Recently I went into a manufacturing concern here in Barbados to make some enquiries about an item. On my way out I said to one of the three persons in the multi-level display area: “There seems to be fewer people here than the last time I visited.”
“Of the 72 staff members 35 have been sent home,” he replied.
That is the face of unemployment, neither a statistic nor a percentage, but human beings out of work. We must together begin to confront this problem.
Before continuing to write I stopped to pray to the Father for His divine love and for wisdom. We all need more of His love and His wisdom if we are to traverse more difficult times in the future than we have had to date. Yes, times will be different as every large country or block of countries face greater turbulent economic, social, political and food supply times; Barbados will be no exception.
With this country facing elections, probably within a few months, now is perhaps not the right time to ask for a joint response to our troubled times. If I could have asked for a joint meeting of the minds, here are some of the things which I would suggest might possibly make Barbados a unique destination.
With the advent of the deep water harbour intermediary ship-to-shore transport, the lighter, became obsolete. These vessels may be described as human propelled barges. I don’t believe that we had the foresight to maintain at least one such boat so what I am proposing will require research and reconstruction before action.
Let us build at least two or more lighters and create progressively, bi-annually, a Barbados Lighterman Challenge, a Regional Challenge then a World Lighterman Challenge. The rowing challenge will be over distance and time. The vessels may be empty or weighted up to, say, 400 kg. The crew sizes will be from two to six. I can see off Brighton and Brownes Beach as main contest areas. Of course the lighters can be towed to other areas for fun contests.
How many countries still have headquarters which housed commanding British generals set in a recreation park? The stables could have different replicas of saddlery used by the cavalry over the centuries. The theatre could have video loops of the infantry and cavalry “in action/on parade” drawn from archives around the world.
One fee would cover the stables, theatre and the area which has sometimes housed a restaurant. In this area would be alcoves with busts, cast of clay and appropriately painted, of as many commanding officers we could find from inception of the headquarters through the Barbados Regiment to the Defence Force. Samples of local food could also be offered. The tour guides, male and female, could also be ‘period dressed’ variously from boots to brocade or from sweeping to mini skirts. Visiting the art gallery would be free.
An interesting touch would be to have rotating actors dressed as the Queen’s Park Commanding Officer. There might even be the changing of the guard by fellow actors. A visit to Queen’s Park would be part of the City heritage tour.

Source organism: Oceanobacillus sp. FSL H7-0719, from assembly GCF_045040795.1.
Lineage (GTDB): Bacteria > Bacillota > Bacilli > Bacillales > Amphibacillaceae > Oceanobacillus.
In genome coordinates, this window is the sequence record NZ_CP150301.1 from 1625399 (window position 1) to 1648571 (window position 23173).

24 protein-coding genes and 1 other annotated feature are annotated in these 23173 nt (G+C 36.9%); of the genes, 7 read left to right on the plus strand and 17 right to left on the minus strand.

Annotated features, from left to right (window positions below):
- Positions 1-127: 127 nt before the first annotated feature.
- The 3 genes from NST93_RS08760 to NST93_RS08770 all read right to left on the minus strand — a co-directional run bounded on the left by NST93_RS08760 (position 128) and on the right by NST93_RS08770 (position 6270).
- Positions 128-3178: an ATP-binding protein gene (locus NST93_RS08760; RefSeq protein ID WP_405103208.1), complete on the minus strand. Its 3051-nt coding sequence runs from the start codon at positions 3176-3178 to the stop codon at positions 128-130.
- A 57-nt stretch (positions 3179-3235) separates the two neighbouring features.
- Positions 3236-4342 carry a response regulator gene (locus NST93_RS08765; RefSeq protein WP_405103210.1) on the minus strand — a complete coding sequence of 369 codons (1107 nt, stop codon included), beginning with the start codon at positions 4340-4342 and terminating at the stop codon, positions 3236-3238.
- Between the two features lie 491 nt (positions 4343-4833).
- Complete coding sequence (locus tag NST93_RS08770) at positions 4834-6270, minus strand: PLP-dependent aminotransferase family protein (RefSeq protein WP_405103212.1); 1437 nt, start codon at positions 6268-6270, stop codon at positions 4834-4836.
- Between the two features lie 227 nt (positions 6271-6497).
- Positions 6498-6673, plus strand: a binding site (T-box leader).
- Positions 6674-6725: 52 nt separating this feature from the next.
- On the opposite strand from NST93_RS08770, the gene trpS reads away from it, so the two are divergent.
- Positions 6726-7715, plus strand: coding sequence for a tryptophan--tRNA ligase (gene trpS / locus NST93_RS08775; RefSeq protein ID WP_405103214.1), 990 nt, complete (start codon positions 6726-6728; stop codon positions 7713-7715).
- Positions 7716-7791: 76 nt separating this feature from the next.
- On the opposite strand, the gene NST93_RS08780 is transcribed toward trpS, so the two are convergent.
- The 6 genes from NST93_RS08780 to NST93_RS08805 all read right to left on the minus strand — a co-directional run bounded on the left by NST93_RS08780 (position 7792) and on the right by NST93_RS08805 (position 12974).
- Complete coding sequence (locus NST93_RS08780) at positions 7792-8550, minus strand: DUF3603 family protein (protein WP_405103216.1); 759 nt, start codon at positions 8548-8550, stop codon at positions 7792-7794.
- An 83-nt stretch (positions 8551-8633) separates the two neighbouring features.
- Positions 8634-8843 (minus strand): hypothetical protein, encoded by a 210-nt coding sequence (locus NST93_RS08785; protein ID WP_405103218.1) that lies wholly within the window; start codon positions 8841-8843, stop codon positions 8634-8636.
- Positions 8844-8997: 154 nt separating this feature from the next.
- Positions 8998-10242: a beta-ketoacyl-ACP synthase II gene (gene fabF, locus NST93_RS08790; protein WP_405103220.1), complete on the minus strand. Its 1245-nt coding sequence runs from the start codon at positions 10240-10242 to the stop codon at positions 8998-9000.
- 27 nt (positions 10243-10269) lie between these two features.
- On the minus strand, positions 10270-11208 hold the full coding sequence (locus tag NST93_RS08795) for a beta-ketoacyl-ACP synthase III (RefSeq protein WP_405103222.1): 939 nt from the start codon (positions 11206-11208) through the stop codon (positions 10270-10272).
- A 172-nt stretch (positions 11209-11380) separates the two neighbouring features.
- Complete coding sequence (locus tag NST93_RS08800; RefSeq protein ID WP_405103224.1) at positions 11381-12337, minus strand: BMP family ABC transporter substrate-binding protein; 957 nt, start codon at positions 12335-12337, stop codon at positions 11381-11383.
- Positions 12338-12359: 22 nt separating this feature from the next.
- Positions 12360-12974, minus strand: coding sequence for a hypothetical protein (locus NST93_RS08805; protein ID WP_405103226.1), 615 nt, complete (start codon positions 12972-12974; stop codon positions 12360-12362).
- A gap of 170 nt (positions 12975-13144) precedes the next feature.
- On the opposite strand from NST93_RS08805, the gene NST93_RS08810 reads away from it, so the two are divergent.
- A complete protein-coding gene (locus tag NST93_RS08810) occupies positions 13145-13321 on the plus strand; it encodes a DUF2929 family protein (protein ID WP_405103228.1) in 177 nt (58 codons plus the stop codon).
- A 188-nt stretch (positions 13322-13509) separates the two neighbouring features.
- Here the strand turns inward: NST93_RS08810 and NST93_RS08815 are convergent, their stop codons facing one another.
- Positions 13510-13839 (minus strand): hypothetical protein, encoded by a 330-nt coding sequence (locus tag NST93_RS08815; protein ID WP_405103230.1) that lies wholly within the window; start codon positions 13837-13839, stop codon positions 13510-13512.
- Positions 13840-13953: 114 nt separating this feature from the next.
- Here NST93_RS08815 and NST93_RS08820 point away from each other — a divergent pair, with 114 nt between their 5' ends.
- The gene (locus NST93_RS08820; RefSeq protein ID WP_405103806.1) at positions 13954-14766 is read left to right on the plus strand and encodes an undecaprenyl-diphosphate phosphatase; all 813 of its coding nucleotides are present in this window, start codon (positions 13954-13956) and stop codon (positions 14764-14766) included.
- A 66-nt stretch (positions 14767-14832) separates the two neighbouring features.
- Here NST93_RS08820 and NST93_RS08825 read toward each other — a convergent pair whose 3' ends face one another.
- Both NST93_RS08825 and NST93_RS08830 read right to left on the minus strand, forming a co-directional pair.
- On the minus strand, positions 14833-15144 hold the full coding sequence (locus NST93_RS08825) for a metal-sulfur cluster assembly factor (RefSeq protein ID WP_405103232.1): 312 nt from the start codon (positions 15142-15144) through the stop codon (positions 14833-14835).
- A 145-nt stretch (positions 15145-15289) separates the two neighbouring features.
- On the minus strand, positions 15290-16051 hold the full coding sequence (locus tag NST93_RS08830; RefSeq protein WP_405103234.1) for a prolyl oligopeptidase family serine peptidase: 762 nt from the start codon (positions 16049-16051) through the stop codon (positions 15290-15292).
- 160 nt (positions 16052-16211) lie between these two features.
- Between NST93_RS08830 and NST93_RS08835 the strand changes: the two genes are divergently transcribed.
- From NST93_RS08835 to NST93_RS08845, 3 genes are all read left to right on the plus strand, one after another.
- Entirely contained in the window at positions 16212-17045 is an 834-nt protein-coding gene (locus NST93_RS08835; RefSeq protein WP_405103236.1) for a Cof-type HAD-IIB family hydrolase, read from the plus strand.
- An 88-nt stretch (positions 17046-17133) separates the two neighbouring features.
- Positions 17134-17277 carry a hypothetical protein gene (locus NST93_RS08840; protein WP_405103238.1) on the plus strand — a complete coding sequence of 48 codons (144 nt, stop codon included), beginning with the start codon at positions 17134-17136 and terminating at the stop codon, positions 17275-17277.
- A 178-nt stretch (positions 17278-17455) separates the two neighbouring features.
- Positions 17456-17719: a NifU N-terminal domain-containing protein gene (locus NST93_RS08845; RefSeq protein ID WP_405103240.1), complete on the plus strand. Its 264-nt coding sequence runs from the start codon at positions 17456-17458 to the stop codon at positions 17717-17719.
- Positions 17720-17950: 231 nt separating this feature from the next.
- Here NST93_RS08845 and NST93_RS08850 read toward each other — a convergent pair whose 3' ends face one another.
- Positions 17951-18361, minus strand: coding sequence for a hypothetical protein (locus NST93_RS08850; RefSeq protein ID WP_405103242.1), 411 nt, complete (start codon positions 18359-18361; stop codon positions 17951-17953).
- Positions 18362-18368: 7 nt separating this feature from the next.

Many people are fascinated by the military.
Codrington College has many memories for me, first as a scout camp and second as the residence of a number of training courses for Caribbean media personnel called “Communicarib”, which I had the honour to lead between 1974 and 1981. The college is, uniquely, the earliest institute of higher learning in the English speaking Caribbean to offer degree courses over several decades.
The scout camp saw us learn how to boil eggs, to use an outdoor latrine, to put a suspected broken leg in a splint, to dig a trench around the tent to direct the rain water away, to deal with centipedes and to swim in the enclosed pool which had constant flowing spring water. Much of the camp ground is now covered in bush.
The reinvigorated college could become an Institute of Higher Level Thinking. This would require new dormitories, conference facilities, library, kitchen, dining hall and the like.
A more immediate restoration could be the rebuilding of that spring-fed pool, place in it large versions of the energy emitting devices now worn by many people and offer to soak feet for ten minutes of spring-fed energy water or some such. The run off can be used for irrigating tree crops.
The student chapel could become a Chapel of Miracles; not because we promise you miracles, but we offer you a quiet space to pray for a miracle in your life. Only the Father can grant you a miracle.
On the lawn we can marry lawn tennis with road tennis to create Paddle Lawn Tennis. Codrington College has endless possibilities.
Of course, I like many others, have many more ideas but what I want to suggest is that we engage the young people in the process of change. I am asking all young people, either independently or in groups, to come up with a single suggestion which makes Barbados unique in the world. Describe your ideas in writing and send it to me.
One thing which will surely make Barbados unique is if we all prayed sincerely for the Divine Love of God to permeate our souls. Try it you will like it. That will surely take us well beyond 2020.
— Michael Rudder